The Case for Regulation in the Motor Industry

The Case for Regulation in the Motor Industry

When you buy a car or have it serviced or repaired most motorists assume the person doing this for us is licensed. But few are.

When I first walked into car dealers and garages in September 2008 wearing my FOXY hat, I thought I could tell at a glance which ones were the genuinely female friendly ones.

My initial judgement was influenced by the look of the place and I then confirmed my instinct with a finger test of the counter top. If it was dirty (as it so often was in garages) and evidently disorganised then I wasn’t as impressed as I was in clean, smart and tidy businesses. Don’t get me started about the disgraceful customer loos I was allowed to visit then.

That was a very shallow criteria I soon realised, especially when so many nice sounding gentlemen contacted me by telephone, promising a warm welcome for FOXY Lady Drivers at their garage or car showroom.

Oh dear, I quickly realised that I needed to check if their business was properly licensed to do its job before introducing our members. Because this is an industry where automotive businesses aren’t regulated to do this (other than MOTs) and where mechanics and sales staff don’t have to be licensed to do their service and repair job either.

So I then started to set my own minimum standards, looking for qualification and training course certificates as well as evidence of businesses joining Trading Standards Institute Code of Practice schemes and/or having staff on the IMI’s Professional Register. Having added manufacturer approved businesses to FOXY’s wishlist, because I could ultimately rely on the manufacturer if need be, I was then able to recruit and promote FOXY Lady Approved businesses to women drivers AND sleep at night.

Motor Industry Regulation

After 10 years of identifying, approving, monitoring and promoting garages that met my (FOXY Lady) standards, I still can’t understand why there needs to be so many competing Code of Practice schemes rather than one basic form of motoring industry regulation for all. I’d like to see everyone who sells and repairs cars carrying a current licence to operate and not being allowed to tout for business otherwise.

As things stand, there are too many trade and membership bodies each representing their members’ best interests, ahead of those of the motorist and the motor industry’s reputation at large.

Sadly many motorists don’t know the risks they run by buying cheap cars or garage services. Then they rue the day having learned why that new car bargain or cheap car servicing wasn’t the special deal they thought it was. And that their car might have been dangerous as a result.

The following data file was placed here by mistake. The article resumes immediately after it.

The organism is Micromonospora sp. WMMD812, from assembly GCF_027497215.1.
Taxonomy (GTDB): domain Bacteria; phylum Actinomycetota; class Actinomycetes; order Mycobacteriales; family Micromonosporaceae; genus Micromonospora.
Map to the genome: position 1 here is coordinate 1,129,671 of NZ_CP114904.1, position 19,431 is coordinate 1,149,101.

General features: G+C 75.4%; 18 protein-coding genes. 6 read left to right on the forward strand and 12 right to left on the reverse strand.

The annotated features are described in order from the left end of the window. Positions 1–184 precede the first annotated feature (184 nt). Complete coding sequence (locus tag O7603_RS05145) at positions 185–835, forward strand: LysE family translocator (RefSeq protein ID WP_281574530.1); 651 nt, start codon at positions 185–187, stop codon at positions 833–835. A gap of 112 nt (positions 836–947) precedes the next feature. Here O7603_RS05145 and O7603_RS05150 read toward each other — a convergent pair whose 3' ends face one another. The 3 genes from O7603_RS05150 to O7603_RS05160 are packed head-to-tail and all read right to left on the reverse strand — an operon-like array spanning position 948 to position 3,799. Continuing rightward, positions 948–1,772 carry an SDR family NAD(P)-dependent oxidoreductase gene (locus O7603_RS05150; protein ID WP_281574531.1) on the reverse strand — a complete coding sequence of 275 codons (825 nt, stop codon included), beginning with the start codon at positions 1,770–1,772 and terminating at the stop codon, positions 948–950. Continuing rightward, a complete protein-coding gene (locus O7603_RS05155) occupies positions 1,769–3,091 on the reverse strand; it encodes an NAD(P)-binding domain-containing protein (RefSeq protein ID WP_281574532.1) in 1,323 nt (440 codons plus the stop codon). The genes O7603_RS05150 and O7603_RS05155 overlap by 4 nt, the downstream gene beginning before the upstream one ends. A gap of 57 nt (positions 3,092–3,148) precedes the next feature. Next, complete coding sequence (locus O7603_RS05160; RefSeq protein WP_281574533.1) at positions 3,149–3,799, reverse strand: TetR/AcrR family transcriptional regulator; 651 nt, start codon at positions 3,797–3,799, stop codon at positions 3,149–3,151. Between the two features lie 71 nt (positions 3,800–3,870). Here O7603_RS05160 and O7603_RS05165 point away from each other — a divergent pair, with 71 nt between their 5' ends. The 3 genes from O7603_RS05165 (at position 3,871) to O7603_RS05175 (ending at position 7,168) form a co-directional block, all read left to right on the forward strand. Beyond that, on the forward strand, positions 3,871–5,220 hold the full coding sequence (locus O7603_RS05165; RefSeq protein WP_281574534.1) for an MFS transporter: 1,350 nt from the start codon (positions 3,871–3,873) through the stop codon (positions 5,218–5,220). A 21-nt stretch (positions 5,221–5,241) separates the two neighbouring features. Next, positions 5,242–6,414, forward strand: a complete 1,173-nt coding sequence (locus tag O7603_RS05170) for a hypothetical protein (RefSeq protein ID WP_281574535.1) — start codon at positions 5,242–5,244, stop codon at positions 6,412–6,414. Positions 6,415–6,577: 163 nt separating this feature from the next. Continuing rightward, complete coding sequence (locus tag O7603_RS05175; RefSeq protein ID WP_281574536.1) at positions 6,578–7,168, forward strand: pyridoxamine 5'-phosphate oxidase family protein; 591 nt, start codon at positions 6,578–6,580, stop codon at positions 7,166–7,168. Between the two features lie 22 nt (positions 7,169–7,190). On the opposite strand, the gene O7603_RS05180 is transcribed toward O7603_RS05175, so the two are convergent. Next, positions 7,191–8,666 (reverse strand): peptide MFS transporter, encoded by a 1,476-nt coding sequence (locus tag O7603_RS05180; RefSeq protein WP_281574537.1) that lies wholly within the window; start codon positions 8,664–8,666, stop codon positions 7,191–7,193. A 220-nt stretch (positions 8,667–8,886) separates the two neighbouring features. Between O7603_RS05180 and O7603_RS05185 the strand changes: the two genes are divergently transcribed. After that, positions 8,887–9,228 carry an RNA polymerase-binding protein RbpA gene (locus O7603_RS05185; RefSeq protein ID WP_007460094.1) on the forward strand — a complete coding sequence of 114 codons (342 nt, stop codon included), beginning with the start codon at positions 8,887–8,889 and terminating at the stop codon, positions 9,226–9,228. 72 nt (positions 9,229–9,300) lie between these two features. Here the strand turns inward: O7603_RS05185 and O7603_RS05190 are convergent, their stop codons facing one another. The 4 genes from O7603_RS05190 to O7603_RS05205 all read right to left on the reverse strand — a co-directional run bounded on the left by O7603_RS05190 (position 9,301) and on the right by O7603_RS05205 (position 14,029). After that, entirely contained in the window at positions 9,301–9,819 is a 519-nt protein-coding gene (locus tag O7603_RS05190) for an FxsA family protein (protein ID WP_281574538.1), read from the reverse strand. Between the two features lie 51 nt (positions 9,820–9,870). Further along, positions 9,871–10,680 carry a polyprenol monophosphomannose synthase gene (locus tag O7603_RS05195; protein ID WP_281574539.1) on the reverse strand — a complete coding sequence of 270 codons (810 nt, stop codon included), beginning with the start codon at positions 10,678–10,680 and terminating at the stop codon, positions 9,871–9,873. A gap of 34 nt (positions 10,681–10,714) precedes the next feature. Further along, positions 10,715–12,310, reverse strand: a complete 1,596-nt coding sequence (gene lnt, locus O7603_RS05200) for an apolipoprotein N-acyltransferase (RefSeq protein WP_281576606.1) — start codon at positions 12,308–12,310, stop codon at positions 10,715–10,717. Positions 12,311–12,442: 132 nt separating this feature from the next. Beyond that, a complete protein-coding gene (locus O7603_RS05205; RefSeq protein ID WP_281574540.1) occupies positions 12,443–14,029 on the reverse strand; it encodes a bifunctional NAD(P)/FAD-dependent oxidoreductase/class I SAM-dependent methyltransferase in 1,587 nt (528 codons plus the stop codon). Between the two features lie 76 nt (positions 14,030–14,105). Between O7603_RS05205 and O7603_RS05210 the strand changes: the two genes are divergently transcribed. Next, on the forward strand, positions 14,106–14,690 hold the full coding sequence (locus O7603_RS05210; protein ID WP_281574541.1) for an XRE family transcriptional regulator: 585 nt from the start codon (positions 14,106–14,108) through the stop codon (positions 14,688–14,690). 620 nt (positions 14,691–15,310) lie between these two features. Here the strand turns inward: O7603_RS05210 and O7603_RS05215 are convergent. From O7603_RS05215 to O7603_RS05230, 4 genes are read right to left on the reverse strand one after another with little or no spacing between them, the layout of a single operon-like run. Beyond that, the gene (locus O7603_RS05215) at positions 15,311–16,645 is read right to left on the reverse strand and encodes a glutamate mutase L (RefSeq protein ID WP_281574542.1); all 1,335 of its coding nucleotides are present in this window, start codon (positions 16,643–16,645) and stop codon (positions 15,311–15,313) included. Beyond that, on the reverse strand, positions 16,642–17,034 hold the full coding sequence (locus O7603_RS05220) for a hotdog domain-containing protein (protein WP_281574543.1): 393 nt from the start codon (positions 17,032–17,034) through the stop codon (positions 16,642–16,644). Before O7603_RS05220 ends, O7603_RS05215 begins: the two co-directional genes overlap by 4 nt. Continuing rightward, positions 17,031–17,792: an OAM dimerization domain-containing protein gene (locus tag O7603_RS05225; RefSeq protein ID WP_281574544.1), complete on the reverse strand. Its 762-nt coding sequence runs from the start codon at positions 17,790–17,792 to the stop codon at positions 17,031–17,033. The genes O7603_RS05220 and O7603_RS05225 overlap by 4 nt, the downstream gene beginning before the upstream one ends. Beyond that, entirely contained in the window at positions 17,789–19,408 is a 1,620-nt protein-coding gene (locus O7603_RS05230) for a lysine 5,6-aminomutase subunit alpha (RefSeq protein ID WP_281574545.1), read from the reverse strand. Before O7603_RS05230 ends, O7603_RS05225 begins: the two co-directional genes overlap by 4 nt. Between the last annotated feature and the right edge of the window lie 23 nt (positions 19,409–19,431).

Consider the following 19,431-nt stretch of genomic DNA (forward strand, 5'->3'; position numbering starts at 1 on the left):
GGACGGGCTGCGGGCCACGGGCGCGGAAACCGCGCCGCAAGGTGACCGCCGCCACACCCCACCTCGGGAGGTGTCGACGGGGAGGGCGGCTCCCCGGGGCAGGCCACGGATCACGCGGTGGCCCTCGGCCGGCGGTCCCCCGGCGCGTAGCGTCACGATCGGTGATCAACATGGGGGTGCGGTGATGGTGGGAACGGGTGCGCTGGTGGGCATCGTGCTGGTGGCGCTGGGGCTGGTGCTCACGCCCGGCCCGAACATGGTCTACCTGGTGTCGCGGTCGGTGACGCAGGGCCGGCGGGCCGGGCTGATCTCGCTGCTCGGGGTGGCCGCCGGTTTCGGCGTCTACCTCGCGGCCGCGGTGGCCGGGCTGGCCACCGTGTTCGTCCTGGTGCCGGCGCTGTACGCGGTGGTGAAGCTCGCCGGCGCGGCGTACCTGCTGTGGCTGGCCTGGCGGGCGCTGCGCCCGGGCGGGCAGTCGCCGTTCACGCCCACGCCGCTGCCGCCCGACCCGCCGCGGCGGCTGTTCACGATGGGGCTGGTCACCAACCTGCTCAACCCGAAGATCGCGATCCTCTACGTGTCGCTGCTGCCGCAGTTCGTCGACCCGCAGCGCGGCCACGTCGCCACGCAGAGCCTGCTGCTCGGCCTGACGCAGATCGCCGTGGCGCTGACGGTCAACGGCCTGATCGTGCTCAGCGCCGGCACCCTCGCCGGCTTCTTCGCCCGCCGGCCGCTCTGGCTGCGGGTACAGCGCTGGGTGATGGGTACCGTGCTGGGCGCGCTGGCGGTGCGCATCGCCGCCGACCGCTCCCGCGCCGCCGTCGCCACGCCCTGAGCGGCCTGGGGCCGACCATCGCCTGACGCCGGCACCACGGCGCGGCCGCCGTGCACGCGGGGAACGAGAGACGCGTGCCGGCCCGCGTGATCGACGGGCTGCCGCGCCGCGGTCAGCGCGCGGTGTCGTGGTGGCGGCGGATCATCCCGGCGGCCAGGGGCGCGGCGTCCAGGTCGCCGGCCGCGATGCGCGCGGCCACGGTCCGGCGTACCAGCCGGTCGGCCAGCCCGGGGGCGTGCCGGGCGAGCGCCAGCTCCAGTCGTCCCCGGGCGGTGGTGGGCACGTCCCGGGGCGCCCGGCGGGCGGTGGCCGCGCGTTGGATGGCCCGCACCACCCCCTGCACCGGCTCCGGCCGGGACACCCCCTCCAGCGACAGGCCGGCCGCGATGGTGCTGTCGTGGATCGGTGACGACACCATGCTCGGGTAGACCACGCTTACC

It’s unfair that some of the very best automotive businesses feel they need to join so many of these schemes (at punitive cost) simply because they want to stand out as being measurably better than lesser others.

It’s also unfair that garages without impressive credentials can join the likes of Good Garage Schemes after agreeing to buy product from the scheme organiser. No motorists realise what happens behind closed doors here.

Of course it’s not just about quality standards. Some of the rudest staff I’ve ever dealt with worked for businesses with the most qualification certificates and awards. Were I a wary woman driver, I’d quickly have had my fears confirmed and either put the phone down or walked out, if treated the way I have been.

I see this from the motorists’ point of view of course, where garage and car showrooms expect us to know their acronyms and be reassured by the presence of a complaints handling service – that simply reinforces the fear we feel that we’re going to need to use one soon.

The Benefits of Motor Industry Regulation

As a motoring campaigner for women, top of my list is the need for regulation in the masculine motor industry. Where we have manufacturer approved standards in franchised dealerships, motorists complain that car sales and garage services cost more there, despite this quality reassurance.

I know this isn’t perfect and that many dealerships are often at fault too, but why not have one minimum quality benchmark across the industry, based on customer safety standards? This would be run by a high level and entirely independent body? Then competition could rule in terms of customer services, amenities, cleanliness and value for money, without the fear of motorists buying and driving dangerous cars in future.

Masterminded correctly one big picture regulation scheme could do away with dodgy garages, incompetent mechanics, unethical sales people, bodged accident repairs, part worn tyres and unsafe car parts in one fell swoop. Wouldn’t that be wonderful.

It’s a big ask but, given the will, it can be done.

All it needs is a political party or government to share my vision and help this on its way.

Steph Savill
Motoring Campaigner For Women
t: 07816 898369
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